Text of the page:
By Ellen Foreman and Pam Knowiton, Penn State
One in five refugees seeking protection in the United States is denied asylum because they did not apply within one year of their arrival and missed the 12-month deadline imposed by Congress, according to a study of the Board of Immigration Appeals’ (BIA) asylum decisions, which Penn State Law students scrutinized as part of their work at the Center for Immigrants’ Rights.
Working side-by-side with attorneys at Heartland Alliance’s National Immigrant Justice Center and Human Rights First, students at the center spent countless hours analyzing the BIA’s report. Results of the joint study detailed in a new report, “The One-Year Asylum Deadline and the BIA: No Protection, No Process,” indicate that the implementation of the one-year deadline violates human rights. The report is the first to examine how the asylum deadline is handled by the BIA, the highest level of administrative appeal available to asylum seekers. The study analyzed 3,472 BIA asylum cases decided in January from 2005 to 2008.
“Researching the judicial history of the one-year rule for asylum applications required both focus and many long hours. From developing client relationships to creating a sophisticated work product, working for the Center for Immigrants’ Rights developed and refined my professional skills,” said former student Richard Lupinsky, 2010 Penn State Law graduate and a law clerk for the Blair County Court of Common Pleas. “There remained a distinct satisfaction in knowing that in a small way, two law students working late into the night would someday produce a real, tangible effect upon the current state of U.S. asylum law and policy and upon lives of the people that it ultimately affects.”
Enacted in 1996, the one-year filing deadline requires asylum seekers to establish by “clear and convincing” evidence that their asylum applications were filed within one year of their arrival in the United States, or demonstrate that their applications were delayed due to changed or extraordinary circumstances. Asylum seekers who cannot meet these requirements, even if they are refugees with well-founded fears of persecution, are barred from asylum protection and face deportation to the countries from which they fled.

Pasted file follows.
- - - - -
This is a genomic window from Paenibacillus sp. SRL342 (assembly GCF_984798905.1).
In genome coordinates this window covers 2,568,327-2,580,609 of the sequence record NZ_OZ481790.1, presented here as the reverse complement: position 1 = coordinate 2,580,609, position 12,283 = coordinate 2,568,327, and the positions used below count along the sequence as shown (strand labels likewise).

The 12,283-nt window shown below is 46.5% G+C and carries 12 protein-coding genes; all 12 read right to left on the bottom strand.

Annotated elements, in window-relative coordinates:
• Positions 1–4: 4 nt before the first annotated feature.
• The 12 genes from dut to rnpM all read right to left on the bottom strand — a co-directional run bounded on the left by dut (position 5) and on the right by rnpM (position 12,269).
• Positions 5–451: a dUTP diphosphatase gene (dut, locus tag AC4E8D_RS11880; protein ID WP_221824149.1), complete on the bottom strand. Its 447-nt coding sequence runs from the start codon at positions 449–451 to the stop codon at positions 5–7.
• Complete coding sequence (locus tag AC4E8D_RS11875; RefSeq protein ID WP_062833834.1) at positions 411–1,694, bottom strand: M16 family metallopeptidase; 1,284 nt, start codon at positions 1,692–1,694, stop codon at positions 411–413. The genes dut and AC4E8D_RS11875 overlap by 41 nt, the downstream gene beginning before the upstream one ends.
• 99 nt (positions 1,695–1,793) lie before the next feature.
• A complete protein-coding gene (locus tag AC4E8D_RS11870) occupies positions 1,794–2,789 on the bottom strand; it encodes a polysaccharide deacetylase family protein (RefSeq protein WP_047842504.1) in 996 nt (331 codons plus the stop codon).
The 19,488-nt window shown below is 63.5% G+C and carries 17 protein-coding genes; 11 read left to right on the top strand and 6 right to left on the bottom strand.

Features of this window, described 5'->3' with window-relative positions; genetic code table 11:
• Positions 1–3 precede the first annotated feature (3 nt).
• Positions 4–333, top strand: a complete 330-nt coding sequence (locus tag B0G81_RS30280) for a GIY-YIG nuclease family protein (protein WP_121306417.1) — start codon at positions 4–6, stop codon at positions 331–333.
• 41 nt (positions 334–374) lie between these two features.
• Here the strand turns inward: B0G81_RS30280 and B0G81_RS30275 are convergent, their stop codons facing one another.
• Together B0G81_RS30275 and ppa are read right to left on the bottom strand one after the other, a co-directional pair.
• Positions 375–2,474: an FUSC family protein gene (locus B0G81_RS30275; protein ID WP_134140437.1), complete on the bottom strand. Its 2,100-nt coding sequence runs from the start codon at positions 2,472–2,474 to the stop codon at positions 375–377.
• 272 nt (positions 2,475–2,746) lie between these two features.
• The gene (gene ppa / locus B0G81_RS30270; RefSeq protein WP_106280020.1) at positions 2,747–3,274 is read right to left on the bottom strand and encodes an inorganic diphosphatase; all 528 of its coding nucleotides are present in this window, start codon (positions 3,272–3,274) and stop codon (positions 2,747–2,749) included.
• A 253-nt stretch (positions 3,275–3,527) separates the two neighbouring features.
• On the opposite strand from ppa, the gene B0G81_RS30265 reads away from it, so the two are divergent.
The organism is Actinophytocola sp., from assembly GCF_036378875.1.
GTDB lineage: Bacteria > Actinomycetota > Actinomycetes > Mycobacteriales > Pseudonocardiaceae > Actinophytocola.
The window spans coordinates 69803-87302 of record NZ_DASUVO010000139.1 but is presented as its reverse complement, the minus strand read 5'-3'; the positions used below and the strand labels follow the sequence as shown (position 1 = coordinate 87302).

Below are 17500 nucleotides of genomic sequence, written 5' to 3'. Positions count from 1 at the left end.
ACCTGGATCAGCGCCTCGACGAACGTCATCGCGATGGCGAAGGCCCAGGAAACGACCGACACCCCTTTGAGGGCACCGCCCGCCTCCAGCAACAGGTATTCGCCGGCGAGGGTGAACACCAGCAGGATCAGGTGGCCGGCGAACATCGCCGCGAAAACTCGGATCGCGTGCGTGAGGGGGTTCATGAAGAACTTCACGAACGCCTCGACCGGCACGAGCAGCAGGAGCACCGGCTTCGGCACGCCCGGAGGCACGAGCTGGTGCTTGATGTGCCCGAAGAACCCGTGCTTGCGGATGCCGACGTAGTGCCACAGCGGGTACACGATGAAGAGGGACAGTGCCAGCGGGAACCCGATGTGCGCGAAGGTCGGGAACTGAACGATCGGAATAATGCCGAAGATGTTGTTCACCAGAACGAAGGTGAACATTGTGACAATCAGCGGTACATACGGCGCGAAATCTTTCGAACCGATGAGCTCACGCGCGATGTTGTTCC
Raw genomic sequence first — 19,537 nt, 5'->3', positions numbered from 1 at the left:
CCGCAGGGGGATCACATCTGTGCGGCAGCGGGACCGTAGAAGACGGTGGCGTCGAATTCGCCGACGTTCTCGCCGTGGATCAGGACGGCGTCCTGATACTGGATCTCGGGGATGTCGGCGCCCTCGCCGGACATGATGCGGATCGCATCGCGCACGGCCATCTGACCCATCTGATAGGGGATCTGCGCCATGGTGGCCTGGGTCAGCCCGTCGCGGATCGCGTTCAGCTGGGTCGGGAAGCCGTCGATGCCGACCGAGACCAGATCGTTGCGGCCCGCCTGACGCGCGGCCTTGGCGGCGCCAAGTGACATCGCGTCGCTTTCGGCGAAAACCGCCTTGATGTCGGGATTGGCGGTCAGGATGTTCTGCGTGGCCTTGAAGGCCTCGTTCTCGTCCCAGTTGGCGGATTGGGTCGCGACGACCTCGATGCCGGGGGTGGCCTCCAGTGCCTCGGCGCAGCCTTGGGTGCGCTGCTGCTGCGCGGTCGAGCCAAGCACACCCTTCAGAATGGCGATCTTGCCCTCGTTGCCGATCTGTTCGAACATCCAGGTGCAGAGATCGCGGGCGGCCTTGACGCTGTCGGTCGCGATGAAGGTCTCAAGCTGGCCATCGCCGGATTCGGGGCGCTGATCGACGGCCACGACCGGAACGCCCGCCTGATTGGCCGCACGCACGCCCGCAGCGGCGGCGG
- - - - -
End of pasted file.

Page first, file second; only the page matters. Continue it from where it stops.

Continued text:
Among the report’s key findings are the following:
- One out of five asylum cases was denied because it was filed after the deadline.
- In 46 percent of the 662 filing deadline denials, the BIA did not provide any reason for the denial of the asylum application other than that it was submitted after the filing deadline. Of the 662 filing deadline denials, the BIA did not recognize any exceptions to the filing deadline.
- When an immigration judge granted an exception to the one-year deadline, the BIA affirmed that decision 75 percent of the time. By contrast, when an immigration judge denied asylum based on the one-year deadline, the BIA affirmed the decision 96 percent of the time.
“Student collaboration with immigrant advocacy organizations like NIJC and HRF is part of the center’s mission to promote a modernized immigration system,” said Clinical Professor Shoba Sivaprasad Wadhia. “We are thrilled to have collaborated on this important study, which found that the one-year deadline serves no public policy purpose other than to bar legitimate refugees from obtaining the protection they deserve under international and U.S. law. The one-year deadline is not being applied in the way Congress intended and should be repealed.”
Only legislative repeal of the deadline will ensure that refugees are not denied protection based on a technicality. The U.S. Attorney General, who supervises the BIA, also should take a number of steps outlined in the report – including to revise regulations governing exceptions to the deadline and require adjudicators to consider more circumstances that justify delayed filings.
“This study confirms that the filing deadline is leading the United States to deny asylum to credible refugees who are likely to face persecution in their home countries,” said Eleanor Acer, director of Human Rights First’s Refugee Protection Program. “Not only is the deadline inconsistent with this country’s commitment to protecting the persecuted, but it also wastes already limited government resources litigating a technicality. Congress should simply eliminate the asylum filing deadline.”